Release Date(s)1962 (May 19, 2020)
Studio(s)Universal Pictures (Kino Lorber Studio Classics)
- Film/Program Grade: A-
- Video Grade: A
- Audio Grade: B
- Extras Grade: B+
A frequent movie plot puts the central character in a place, situation, or time period in which he feels misplaced and out of sync, and must cope with the unfamiliar while clinging to what he knows. Lonely Are the Brave is a contemporary western in which the ways of the Old West conflict with a mechanized, high-speed world.
Ranch hand and loner Jack W. Burns (Kirk Douglas) feels out of place in the modern world. The first image shows Jack awakened from a nap out in the open country by jet planes roaring overhead. His mode of transportation is his horse Whiskey, a loyal and constant companion. He carries no ID, respects no authority, has no permanent address, and thinks only of his friends and his horse.
Jack travels into Albuquerque to visit his friend Paul Boni (Michael Kane). Paul’s wife, Jerry (Gena Rowlands), tells Jack that Paul has been arrested for helping illegal aliens find food and work. Jack leaves Whiskey with Jerry and goes into town with the intention of picking a barroom fight, getting thrown into jail with Paul, and busting them both out. But with a wife and child waiting for him, Paul refuses to buy into Jack’s risky plan. Jack escapes alone, retrieves his horse and some food that Jerry has packed, and makes for the mountains—his ultimate destination Mexico and freedom. Sheriff Morey Johnson (Walter Matthau) leads the manhunt to find him.
Douglas, a true movie star, is on screen for most of the picture and easily carries it, with the unlikeliest co-star of his career. He convinces us that Jack Burns still subscribes to the code of the Old West, where the land is unfenced, men survive on their wits and brawn, and honor is not necessarily measured in following the law. His face deeply tanned from working outdoors, his attire pure cowboy, courtly toward women, loyal to friends, and unafraid to stand up to tough guys, Jack lives by a self-determined sense of morality and refuses to be constrained by any form of authority. Jack is reminiscent of Gary Cooper’s screen persona—little talk, action when necessary.
He’s an anachronism, as shown in a harrowing moment when he has to cross a highway on Whiskey and the horse, frightened by the speeding cars, panics in the middle of the road. They make it across in a scene that metaphorically contrasts the past with the present. Douglas performed many of his own stunts, some of which look truly dangerous, especially surmounting a steep slope on the mountain range.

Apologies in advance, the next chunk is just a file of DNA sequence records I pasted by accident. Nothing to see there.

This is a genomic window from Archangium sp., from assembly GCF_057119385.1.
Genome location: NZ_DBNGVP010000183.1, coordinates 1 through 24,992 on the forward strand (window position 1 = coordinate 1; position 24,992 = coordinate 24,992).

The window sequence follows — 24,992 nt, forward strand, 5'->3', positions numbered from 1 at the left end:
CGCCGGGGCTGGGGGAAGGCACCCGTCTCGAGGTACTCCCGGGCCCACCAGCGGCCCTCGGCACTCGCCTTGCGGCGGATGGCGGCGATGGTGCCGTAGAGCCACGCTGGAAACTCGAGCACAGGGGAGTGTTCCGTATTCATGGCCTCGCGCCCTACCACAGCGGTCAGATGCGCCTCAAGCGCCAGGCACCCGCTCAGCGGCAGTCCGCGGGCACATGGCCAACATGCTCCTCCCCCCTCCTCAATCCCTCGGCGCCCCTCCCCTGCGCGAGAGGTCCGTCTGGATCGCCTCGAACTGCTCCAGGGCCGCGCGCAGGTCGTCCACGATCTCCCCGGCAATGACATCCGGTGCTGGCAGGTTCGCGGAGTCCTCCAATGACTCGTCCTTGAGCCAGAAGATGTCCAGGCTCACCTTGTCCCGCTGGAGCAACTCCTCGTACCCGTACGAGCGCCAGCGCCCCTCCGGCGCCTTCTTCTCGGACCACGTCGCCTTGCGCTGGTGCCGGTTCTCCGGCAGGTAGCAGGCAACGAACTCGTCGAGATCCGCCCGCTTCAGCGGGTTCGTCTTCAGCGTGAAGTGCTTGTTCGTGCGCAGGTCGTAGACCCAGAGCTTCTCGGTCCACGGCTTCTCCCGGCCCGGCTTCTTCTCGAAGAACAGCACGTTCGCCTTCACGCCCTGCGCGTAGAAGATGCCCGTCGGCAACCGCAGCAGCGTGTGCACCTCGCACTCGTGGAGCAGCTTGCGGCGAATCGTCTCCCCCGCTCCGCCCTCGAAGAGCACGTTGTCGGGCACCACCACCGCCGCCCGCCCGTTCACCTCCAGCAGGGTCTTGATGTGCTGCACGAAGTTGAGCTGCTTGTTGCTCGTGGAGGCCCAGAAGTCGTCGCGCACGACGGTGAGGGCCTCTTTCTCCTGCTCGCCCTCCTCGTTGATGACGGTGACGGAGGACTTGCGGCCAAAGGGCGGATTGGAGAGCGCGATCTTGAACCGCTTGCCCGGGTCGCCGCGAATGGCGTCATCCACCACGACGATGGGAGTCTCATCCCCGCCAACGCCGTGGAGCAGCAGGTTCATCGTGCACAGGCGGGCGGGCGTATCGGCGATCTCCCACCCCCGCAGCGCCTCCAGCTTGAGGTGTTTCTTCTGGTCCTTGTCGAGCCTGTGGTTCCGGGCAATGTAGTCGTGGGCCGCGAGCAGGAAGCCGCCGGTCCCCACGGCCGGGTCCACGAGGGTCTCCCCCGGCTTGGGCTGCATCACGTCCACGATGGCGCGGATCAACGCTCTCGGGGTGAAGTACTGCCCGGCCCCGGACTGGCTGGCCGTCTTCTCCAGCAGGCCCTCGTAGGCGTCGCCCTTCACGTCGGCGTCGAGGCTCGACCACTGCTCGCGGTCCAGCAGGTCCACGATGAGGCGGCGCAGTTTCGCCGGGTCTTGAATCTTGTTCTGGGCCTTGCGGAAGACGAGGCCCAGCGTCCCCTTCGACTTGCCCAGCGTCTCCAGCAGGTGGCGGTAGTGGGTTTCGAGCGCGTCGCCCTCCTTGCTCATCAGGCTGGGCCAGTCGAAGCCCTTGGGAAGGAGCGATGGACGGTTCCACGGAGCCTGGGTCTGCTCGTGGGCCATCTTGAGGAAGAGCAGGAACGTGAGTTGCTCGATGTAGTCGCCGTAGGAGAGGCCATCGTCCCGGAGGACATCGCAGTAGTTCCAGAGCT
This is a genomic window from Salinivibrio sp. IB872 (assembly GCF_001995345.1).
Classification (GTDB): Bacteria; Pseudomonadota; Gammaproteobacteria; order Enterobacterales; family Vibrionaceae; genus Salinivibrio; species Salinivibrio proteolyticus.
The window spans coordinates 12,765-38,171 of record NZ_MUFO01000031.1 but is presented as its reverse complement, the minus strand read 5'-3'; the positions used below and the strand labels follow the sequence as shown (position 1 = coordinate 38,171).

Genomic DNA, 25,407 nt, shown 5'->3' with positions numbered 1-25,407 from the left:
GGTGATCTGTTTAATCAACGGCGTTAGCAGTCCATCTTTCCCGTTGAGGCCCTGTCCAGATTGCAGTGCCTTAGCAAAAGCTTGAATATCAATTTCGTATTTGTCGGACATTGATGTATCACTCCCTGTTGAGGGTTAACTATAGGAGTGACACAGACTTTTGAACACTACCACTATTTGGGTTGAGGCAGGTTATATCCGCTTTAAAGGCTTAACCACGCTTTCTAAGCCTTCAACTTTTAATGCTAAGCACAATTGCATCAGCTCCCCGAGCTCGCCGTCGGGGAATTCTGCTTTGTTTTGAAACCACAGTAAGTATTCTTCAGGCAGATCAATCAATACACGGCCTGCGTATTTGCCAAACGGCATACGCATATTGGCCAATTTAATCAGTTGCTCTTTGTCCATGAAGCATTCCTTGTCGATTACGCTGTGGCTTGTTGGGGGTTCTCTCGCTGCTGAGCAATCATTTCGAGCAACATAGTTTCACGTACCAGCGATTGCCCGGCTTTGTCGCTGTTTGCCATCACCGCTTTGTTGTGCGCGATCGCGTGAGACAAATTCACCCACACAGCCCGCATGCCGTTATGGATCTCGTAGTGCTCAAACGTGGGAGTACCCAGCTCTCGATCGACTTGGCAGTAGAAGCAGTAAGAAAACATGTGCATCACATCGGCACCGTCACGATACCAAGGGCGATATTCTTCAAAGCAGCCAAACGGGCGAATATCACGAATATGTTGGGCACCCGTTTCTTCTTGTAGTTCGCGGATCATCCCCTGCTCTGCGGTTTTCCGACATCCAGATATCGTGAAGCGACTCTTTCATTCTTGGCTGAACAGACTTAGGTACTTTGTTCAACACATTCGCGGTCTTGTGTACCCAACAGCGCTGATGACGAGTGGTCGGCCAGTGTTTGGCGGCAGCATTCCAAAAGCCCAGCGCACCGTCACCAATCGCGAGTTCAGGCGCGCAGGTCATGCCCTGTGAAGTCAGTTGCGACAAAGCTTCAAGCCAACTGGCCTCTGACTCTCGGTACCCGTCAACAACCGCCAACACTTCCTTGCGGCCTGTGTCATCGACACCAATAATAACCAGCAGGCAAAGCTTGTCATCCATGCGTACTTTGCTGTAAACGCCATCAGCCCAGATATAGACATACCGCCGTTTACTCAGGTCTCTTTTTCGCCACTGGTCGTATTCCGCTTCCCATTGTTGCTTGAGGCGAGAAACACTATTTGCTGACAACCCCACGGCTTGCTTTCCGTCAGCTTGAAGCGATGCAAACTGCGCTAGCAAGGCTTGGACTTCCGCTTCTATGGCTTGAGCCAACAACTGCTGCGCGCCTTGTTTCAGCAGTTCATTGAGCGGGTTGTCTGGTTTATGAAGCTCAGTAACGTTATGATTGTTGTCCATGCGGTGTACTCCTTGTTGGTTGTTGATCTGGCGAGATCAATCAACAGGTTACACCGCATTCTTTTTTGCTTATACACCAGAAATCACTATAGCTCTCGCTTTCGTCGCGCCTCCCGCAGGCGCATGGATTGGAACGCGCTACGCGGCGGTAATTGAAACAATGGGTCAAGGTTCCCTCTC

The screenplay by Dalton Trumbo, based on The Brave Cowboy by Edward Abbey, keeps the dialogue to a minimum, allowing images to tell the story. Director David Miller juxtaposes sweeping black-and-white widescreen shots of landscapes with the noisy rattling and grinding of trucks, cars, and a helicopter—contrasting the peaceful wide-open spaces with fenced properties, paved roads, and modern vehicles with their roaring engines.
Lonely Are the Brave was Kirk Douglas’ favorite film. Not successful when originally released, its stature has grown through the years and is now considered a classic of 1960s cinema. Featuring supporting performances by George Kennedy, Carroll O’Connor, and William Schallert, the film is an interesting variation on the chase film. Director Miller builds suspense as we watch Jack elude capture by escaping to turf he knows much better than his pursuers. On a simple level, the film is about old ways vs. new ways, but it’s also the story of a man who values freedom above all else and is willing to sacrifice everything to hold onto it.
The Blu-ray from Kino Lorber Studio Classics release, featuring 1080p resolution, is presented in the aspect ratio of 2.35:1. Philip Lathrop’s black-and-white cinematography looks spectacular on the wide screen, with the ridges, outcroppings, and trees of the hills well defined. Many of his shots, reminiscent of Ansel Adams’ photographs, portray the majesty of the Sandia Mountains. Jack’s deeply tanned face and Jerry’s soft, almost glowing complexion contrast in the kitchen scene. Lathrop’s compositions favor expanses of untouched land interrupted by artifacts of the modern world—highways, a pile of junked cars, barbed wire fences, police cars, and a helicopter. The bars of the cell that surround him on three sides literally fence this cowboy in. The climactic scene, which takes place in a heavy downpour at night, is foreboding. We see early in the film how Whiskey is spooked trying to cross a highway in the daytime. Now it’s dark and raining, visibility is poor, and the road is the last obstacle between Jack and Mexico. Scenes in Sheriff Johnson’s office are gloomy and confining compared to the expansive outdoors that Jack prefers. Another visual contrast is the elegance and quiet with which Jack leads Whiskey through the mountain trails and the noisy, clattering, bouncy jeep that Johnson drives. The low-angle shots of Whiskey climbing the steep, rocky hills are suspenseful, as we’ve come to love the horse and we’re concerned for her safety.